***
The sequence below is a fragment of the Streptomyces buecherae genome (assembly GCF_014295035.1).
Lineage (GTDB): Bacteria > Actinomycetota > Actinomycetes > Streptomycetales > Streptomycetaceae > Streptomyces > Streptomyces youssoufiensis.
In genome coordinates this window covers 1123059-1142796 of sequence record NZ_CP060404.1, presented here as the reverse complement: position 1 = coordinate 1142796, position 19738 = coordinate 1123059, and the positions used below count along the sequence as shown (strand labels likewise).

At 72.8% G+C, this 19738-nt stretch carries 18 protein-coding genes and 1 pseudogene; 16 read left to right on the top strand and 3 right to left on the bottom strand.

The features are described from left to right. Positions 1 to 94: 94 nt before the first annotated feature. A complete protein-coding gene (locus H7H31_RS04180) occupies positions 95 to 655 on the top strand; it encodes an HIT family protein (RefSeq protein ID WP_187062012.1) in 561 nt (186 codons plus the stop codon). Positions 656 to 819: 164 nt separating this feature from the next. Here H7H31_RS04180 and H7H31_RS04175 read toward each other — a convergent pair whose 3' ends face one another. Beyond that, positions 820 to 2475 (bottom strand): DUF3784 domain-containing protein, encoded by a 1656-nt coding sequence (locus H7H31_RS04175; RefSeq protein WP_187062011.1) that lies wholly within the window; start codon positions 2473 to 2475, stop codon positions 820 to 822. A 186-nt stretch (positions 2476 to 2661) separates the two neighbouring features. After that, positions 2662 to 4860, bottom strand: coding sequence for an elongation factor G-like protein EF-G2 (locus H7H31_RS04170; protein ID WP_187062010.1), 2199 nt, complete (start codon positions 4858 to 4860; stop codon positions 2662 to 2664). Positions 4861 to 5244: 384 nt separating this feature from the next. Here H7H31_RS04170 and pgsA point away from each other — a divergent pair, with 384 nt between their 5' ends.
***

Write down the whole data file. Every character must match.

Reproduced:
The sequence below is a fragment of the Streptomyces buecherae genome (assembly GCF_014295035.1).
Lineage (GTDB): Bacteria > Actinomycetota > Actinomycetes > Streptomycetales > Streptomycetaceae > Streptomyces > Streptomyces youssoufiensis.
In genome coordinates this window covers 1123059-1142796 of sequence record NZ_CP060404.1, presented here as the reverse complement: position 1 = coordinate 1142796, position 19738 = coordinate 1123059, and the positions used below count along the sequence as shown (strand labels likewise).

At 72.8% G+C, this 19738-nt stretch carries 18 protein-coding genes and 1 pseudogene; 16 read left to right on the top strand and 3 right to left on the bottom strand.

The features are described from left to right. Positions 1 to 94: 94 nt before the first annotated feature. A complete protein-coding gene (locus H7H31_RS04180) occupies positions 95 to 655 on the top strand; it encodes an HIT family protein (RefSeq protein ID WP_187062012.1) in 561 nt (186 codons plus the stop codon). Positions 656 to 819: 164 nt separating this feature from the next. Here H7H31_RS04180 and H7H31_RS04175 read toward each other — a convergent pair whose 3' ends face one another. Beyond that, positions 820 to 2475 (bottom strand): DUF3784 domain-containing protein, encoded by a 1656-nt coding sequence (locus H7H31_RS04175; RefSeq protein WP_187062011.1) that lies wholly within the window; start codon positions 2473 to 2475, stop codon positions 820 to 822. A 186-nt stretch (positions 2476 to 2661) separates the two neighbouring features. After that, positions 2662 to 4860, bottom strand: coding sequence for an elongation factor G-like protein EF-G2 (locus H7H31_RS04170; protein ID WP_187062010.1), 2199 nt, complete (start codon positions 4858 to 4860; stop codon positions 2662 to 2664). Positions 4861 to 5244: 384 nt separating this feature from the next. Here H7H31_RS04170 and pgsA point away from each other — a divergent pair, with 384 nt between their 5' ends.